Myopia Prevention

Nearsightedness, also known as myopia, affects about 42 percent of Americans. Myopia is caused by improperly functioning eye muscles, making far objects appear blurred. Severe cases of myopia increase the risk of retinal detachment, premature cataracts and glaucoma, which can cause permanent vision loss and even blindness.

Many studies suggest that focusing on close work could have a greater effect on myopia than previously thought.

In one study, researchers found that more than half of college graduates had myopia, but among people who never enrolled in college, only a third were nearsighted, and only a quarter of those who never entered high school were myopic.

School-age children are especially at risk for worsening a mild case of myopia by spending hours working on a computer or using hand-held devices. Fortunately, there is a simple way to counteract this: by getting outside and letting the eyes focus on far objects each day.

In another study, nearly 40 percent of 6-year-olds who spent less time outside developed myopia, compared to 30 percent of those who spent 40 extra minutes outdoors each day – and those who did have myopia had milder cases than the ones who stayed indoors more.

As soon as parents notice that children have trouble reading at a distance, they should have their eyes examined by an ophthalmologist. If detected early, myopia can be lessened or reversed with reading glasses for close-up work, to encourage the eye’s focusing muscles to work properly. If left uncorrected, the eye muscles will lock in place, requiring corrective lenses for distance vision.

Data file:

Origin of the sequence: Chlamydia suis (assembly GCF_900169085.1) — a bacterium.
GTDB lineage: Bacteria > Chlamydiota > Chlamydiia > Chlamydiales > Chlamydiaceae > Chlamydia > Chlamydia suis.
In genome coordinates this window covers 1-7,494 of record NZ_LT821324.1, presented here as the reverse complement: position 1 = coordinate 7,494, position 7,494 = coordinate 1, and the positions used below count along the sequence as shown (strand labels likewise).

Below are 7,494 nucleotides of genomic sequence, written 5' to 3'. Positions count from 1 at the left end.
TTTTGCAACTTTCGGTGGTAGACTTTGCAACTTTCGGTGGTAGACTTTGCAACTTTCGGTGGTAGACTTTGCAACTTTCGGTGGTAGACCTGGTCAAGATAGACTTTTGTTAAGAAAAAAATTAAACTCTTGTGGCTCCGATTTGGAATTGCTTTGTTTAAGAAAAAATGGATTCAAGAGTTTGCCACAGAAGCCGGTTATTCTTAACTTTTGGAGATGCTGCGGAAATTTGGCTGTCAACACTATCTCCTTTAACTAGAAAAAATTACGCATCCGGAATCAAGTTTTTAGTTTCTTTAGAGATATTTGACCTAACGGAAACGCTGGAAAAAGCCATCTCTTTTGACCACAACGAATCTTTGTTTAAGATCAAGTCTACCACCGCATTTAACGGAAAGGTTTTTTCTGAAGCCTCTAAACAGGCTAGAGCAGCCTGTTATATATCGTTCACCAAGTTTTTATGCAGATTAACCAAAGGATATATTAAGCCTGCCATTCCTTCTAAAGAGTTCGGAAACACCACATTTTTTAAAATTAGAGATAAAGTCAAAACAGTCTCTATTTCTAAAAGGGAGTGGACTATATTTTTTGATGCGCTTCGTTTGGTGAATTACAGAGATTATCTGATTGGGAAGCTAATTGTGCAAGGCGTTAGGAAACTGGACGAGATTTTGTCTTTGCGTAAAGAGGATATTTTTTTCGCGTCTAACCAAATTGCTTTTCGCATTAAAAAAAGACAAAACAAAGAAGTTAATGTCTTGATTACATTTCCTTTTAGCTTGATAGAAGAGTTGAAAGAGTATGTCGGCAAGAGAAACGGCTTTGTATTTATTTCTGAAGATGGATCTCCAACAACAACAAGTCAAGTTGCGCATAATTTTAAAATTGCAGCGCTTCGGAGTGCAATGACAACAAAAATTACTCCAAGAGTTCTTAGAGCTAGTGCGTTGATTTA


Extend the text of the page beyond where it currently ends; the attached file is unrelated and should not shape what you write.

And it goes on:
Spending time outdoors focusing on far objects and being exposed to beneficial UV light plays a significant role in the healthy development of children’s eyes. Make sure your children balance time spent using electronic devices with outdoor play or work.

November 2016

AAO 2016: Dr. Uretsky's Thoughts

AAO 2016 | October 16, 2016


Halloween Costume Lenses

One of the hottest accessories for Halloween costumes in recent years are decorative contact lenses. When choosing accessories for your Halloween costume, protect your vision and avoid an unwanted scare by wearing only ophthalmologist-approved contact lenses from trusted manufacturers.

Over-the-counter decorative contact lenses have become popular in novelty shops and are easily purchased online, but consumers have no way of knowing whether the products are safe to wear.

The American Academy of Ophthalmology strongly warns against using any over-the-counter non-prescription contact lenses. These lenses may be made with harmful materials that can cause painful corneal ulcers or keratitis, leading to impaired vision or blindness. In addition, lenses with designs printed on them have rough surfaces which can scratch the eye, allowing bacteria to cause infection and potentially blindness. A recent study tested five varieties of decorative lenses and found three contained chlorine, and four types of lenses contained iron.

Consumers can obtain FDA-approved decorative contact lenses from reputable manufacturers with a prescription. Your ophthalmologist can provide a copy of your contact lens prescription, giving you the option of buying lenses from an eye care professional or legitimate online retailer. Always buy your contact lenses from a seller that requires a valid prescription.

Ask your ophthalmologist about the risks before you purchase costume lenses, and have your eyes examined right away if you have used over-the-counter lenses. Have a safe and happy Halloween!

October 2016